Sedona’s Oak Creek Canyon is known throughout the world for its unparalleled scenery. By far one of Sedona’s most popular scenic areas, this 28-mile stretch of Scenic Highway up State Route 89A north of Sedona to Flagstaff was named one of the Top 10 Most Scenic Drives in America by Rand McNally. Its often referred to as “The Little Grand Canyon” because of its dramatic jutting red rock cliffs and mountains where you’ll see layers of rock mapping millions of years of geological history.
The scenery looks like it was designed for a postcard picture with red rock mountains staring down on the lush creek side, swimming and fishing holes, hiking trails, campgrounds, picnic grounds, quaint restaurants and more. With over 49 fishable miles of creek side, fishers can cast a line into the well-stocked creek and pull out fresh rainbow trout, brown trout, largemouth bass, smallmouth bass, and catfish. Dozens and dozens of hiking trails meander throughout Oak Creek Canyon up famous rock formations, down to spectacular creek side settings, alongside dramatic canyon walls and up to the top of the rim where you’ll find the most fantastic views.
Oak Creek Canyon is also home to another popular attraction, Slide Rock State Park, where a 30-foot natural red rock waterslide, swimming holes, and red rock cliffs meld together to create one of the world’s best and only natural water parks. Millions flock here each year just to say they’ve experienced it! We recommend arriving early at the park since it fills to capacity most days.
FACT: The depth of the canyon ranges from 800-2,000 feet. However, due to the faulting that played a major role in the formation of Oak Creek Canyon, the west rim of the canyon is 700 feet higher than the east rim. The average elevation of the west rim is 7,200 feet while the east rim elevation is 6,500 feet. How did this happen? The 30-mile Oak Creek Fault and Oak Creek itself were responsible for carving the canyon into what it is today. Geologic evidence estimates the original formation of Oak Creek Canyon occurred eight to ten million years ago. The ancestral Oak Creek Canyon was then filled in by gravel deposits and a series of lava flows. Then the Oak Creek Fault became active again literally splitting the canyon further into itself and that’s how the west rim of the became about 700 feet higher than the east rim.
At the beginning of “the Canyon,” as we locals call it, you’ll cross Midgely Bridge where you’ll more than likely want to stop for a photo-op. The bridge spans a wide red rock canyon divided by the effervescent Oak Creek. Here, you’ll find views above and below in every direction. Several hiking trails begin here, heading straight down to Oak Creek or straight up to Wilson Mountain.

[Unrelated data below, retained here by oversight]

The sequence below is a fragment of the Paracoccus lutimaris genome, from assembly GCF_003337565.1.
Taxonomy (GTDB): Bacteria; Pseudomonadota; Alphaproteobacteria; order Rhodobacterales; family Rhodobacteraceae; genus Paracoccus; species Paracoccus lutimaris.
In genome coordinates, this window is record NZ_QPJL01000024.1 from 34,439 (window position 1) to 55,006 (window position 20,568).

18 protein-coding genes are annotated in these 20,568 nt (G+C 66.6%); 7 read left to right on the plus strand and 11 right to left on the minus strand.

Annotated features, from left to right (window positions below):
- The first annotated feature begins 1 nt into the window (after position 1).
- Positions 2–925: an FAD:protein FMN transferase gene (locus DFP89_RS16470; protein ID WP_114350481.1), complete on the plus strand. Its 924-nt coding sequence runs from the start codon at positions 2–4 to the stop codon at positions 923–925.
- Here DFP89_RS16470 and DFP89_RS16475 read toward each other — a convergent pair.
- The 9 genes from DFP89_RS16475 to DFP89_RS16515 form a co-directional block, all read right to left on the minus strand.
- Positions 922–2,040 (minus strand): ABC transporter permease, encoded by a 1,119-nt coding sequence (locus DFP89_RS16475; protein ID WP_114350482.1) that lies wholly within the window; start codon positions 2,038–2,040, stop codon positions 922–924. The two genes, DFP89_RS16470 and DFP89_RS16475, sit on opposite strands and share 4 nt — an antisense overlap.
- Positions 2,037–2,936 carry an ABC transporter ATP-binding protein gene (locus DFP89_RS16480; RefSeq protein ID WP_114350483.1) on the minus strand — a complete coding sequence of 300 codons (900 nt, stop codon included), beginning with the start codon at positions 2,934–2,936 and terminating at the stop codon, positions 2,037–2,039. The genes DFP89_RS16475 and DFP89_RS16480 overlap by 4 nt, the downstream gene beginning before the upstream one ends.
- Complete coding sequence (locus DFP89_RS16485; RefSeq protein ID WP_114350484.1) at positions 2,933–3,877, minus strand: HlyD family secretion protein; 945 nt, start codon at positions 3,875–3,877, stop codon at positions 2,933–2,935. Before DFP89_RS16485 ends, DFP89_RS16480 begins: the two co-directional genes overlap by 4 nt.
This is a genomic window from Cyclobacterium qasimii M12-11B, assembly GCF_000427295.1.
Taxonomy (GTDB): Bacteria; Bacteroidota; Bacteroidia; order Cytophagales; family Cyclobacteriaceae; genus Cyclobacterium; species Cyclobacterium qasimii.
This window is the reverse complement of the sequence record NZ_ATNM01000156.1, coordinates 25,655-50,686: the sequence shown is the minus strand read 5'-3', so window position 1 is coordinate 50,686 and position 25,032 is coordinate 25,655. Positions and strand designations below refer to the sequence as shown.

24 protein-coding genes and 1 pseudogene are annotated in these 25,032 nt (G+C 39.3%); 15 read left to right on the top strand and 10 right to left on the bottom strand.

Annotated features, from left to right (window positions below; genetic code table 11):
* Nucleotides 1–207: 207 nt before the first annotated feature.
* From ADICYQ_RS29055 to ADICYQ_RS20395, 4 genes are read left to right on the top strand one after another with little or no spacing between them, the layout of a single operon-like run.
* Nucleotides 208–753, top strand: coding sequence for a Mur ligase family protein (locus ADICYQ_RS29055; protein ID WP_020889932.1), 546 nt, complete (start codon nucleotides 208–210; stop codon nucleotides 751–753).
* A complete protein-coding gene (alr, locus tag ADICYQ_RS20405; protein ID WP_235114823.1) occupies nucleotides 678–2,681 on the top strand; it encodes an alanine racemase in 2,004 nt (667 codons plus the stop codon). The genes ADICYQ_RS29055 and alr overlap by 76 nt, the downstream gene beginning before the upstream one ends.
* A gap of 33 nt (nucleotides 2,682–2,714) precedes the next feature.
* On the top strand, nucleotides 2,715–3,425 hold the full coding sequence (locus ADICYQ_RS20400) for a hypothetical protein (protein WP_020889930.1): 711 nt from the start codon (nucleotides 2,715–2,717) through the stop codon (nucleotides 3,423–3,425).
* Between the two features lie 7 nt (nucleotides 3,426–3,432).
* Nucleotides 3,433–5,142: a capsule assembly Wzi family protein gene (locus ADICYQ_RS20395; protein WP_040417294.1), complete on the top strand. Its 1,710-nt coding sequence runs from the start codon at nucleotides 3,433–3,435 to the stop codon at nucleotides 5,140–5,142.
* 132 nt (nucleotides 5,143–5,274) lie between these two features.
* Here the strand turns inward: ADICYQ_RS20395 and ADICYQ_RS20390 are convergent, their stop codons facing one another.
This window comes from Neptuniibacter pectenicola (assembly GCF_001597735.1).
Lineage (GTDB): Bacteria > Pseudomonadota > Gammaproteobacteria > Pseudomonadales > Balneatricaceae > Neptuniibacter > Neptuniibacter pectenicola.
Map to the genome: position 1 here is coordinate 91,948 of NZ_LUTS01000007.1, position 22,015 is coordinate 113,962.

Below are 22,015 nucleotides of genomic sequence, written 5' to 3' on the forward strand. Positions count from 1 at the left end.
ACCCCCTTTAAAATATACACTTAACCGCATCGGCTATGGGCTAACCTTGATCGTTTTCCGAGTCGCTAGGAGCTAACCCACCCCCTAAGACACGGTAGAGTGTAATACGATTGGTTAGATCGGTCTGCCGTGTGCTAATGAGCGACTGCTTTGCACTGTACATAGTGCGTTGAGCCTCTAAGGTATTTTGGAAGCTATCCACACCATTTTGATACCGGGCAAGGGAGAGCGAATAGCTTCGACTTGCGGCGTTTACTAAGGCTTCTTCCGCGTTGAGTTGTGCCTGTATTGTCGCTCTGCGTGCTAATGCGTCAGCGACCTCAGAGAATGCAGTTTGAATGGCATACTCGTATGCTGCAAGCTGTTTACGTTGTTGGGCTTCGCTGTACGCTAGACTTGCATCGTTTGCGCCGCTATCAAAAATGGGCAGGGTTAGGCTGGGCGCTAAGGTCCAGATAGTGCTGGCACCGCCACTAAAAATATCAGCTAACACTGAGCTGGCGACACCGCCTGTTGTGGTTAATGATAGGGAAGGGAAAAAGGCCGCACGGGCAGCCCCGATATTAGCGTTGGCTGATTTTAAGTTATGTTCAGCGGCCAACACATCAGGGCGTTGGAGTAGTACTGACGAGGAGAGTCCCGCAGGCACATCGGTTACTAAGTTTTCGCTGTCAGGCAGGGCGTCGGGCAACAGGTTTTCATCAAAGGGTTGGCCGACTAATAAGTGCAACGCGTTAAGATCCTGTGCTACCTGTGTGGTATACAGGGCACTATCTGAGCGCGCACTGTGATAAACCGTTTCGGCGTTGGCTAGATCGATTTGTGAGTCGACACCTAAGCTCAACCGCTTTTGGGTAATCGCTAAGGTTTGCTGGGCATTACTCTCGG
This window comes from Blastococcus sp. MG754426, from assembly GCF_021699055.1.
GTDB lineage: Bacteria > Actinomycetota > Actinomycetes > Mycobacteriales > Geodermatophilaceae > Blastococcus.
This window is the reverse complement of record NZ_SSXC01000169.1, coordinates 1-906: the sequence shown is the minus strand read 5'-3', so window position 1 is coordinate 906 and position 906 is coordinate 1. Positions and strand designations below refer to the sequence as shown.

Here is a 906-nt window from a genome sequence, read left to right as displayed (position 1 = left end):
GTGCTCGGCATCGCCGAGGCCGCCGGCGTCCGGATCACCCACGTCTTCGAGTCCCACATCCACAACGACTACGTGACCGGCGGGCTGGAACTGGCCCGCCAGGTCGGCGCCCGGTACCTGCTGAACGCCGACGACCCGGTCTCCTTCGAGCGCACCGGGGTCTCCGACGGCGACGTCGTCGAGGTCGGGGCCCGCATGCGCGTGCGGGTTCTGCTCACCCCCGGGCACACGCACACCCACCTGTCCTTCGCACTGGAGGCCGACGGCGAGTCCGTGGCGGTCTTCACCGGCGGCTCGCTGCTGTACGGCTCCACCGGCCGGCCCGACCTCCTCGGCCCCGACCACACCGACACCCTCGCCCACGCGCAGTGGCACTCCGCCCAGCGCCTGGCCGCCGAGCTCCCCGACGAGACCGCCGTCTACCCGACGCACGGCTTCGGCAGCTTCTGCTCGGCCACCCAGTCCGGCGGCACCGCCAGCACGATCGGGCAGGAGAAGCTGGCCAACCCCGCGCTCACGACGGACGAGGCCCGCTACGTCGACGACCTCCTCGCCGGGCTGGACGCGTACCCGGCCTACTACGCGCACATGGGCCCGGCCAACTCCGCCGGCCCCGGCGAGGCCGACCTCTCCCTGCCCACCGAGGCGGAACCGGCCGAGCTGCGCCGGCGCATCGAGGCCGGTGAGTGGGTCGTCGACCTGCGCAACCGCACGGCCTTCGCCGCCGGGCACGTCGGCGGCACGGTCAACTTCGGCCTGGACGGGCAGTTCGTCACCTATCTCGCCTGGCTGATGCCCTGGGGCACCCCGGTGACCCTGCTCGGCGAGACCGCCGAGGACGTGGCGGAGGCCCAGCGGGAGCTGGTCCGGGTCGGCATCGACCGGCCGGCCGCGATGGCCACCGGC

Further up the road is Grasshopper Point where the most thrill-seeking cliff-divers jump feet first into a deep pool of Oak Creek off high cliffs despite Forest Service warnings on the danger of this sport. The area is also lovely for a picnic, hiking or fishing most anytime of year. Picnic tables and restrooms are available. Entry fee is $8 per vehicle or $1 per walk-in visitor.
About a half a mile further, on the right, is the Rainbow Trout Farm where you can reel in your own lunch or dinner and cook it fresh on site.
The scenic drive through Oak Creek Canyon winds its way up several switchbacks to a spectacular scenic vista where you can view the entire canyon from above. Native American artisans sell their crafts, jewelry and other wares from this location so it is well worth the drive. Continuing further about another 10 miles, you will reach Flagstaff at an elevation of 7,000 feet (2,135 m). Flagstaff is home to the famous Route 66, Snowbowl Ski Area, historic Downtown Flagstaff where you'll find an eclectic mix of great shops and restaurants, the Lowell Observatory, the Arboretum, the San Francisco Peaks, and the Museum of Northern Arizona. Flagstaff is also on the way to several other Northern Arizona destinations like Sunset Crater, Meteor Crater, the Grand Canyon of course, Lake Powell and Monument Valley.
Oak Creek Canyon Campgrounds (links to external websites)
Cave Springs Campground
Pine Flat Campground
Oak Creek Canyon Picnic Areas (links to external websites)
Banjo Bill, Halfway and Encinoso
Slide Rock State Park
Call o’ the Canyon (West Fork Trailhead)